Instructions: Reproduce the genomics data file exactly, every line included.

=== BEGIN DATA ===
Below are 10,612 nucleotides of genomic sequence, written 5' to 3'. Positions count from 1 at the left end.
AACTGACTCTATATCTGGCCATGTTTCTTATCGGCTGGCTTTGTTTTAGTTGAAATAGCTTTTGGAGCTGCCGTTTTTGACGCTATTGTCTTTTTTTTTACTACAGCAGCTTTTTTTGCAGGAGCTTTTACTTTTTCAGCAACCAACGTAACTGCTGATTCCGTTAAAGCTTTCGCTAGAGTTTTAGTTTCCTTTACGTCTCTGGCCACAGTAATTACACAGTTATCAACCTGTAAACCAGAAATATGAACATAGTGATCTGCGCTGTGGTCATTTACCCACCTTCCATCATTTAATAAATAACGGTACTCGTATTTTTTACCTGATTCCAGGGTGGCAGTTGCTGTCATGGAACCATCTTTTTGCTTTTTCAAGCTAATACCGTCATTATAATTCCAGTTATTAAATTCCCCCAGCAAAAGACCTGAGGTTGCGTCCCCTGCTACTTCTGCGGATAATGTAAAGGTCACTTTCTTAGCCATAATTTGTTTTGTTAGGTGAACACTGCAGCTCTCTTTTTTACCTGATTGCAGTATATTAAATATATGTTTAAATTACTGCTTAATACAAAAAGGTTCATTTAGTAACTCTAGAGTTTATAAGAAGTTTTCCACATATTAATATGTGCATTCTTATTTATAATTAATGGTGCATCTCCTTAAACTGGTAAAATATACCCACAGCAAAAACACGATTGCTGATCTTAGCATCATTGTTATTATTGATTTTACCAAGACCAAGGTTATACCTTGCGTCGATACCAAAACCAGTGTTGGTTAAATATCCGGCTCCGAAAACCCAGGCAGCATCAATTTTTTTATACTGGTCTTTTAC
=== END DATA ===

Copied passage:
Below are 10,612 nucleotides of genomic sequence, written 5' to 3'. Positions count from 1 at the left end.
AACTGACTCTATATCTGGCCATGTTTCTTATCGGCTGGCTTTGTTTTAGTTGAAATAGCTTTTGGAGCTGCCGTTTTTGACGCTATTGTCTTTTTTTTTACTACAGCAGCTTTTTTTGCAGGAGCTTTTACTTTTTCAGCAACCAACGTAACTGCTGATTCCGTTAAAGCTTTCGCTAGAGTTTTAGTTTCCTTTACGTCTCTGGCCACAGTAATTACACAGTTATCAACCTGTAAACCAGAAATATGAACATAGTGATCTGCGCTGTGGTCATTTACCCACCTTCCATCATTTAATAAATAACGGTACTCGTATTTTTTACCTGATTCCAGGGTGGCAGTTGCTGTCATGGAACCATCTTTTTGCTTTTTCAAGCTAATACCGTCATTATAATTCCAGTTATTAAATTCCCCCAGCAAAAGACCTGAGGTTGCGTCCCCTGCTACTTCTGCGGATAATGTAAAGGTCACTTTCTTAGCCATAATTTGTTTTGTTAGGTGAACACTGCAGCTCTCTTTTTTACCTGATTGCAGTATATTAAATATATGTTTAAATTACTGCTTAATACAAAAAGGTTCATTTAGTAACTCTAGAGTTTATAAGAAGTTTTCCACATATTAATATGTGCATTCTTATTTATAATTAATGGTGCATCTCCTTAAACTGGTAAAATATACCCACAGCAAAAACACGATTGCTGATCTTAGCATCATTGTTATTATTGATTTTACCAAGACCAAGGTTATACCTTGCGTCGATACCAAAACCAGTGTTGGTTAAATATCCGGCTCCGAAAACCCAGGCAGCATCAATTTTTTTATACTGGTCTTTTAC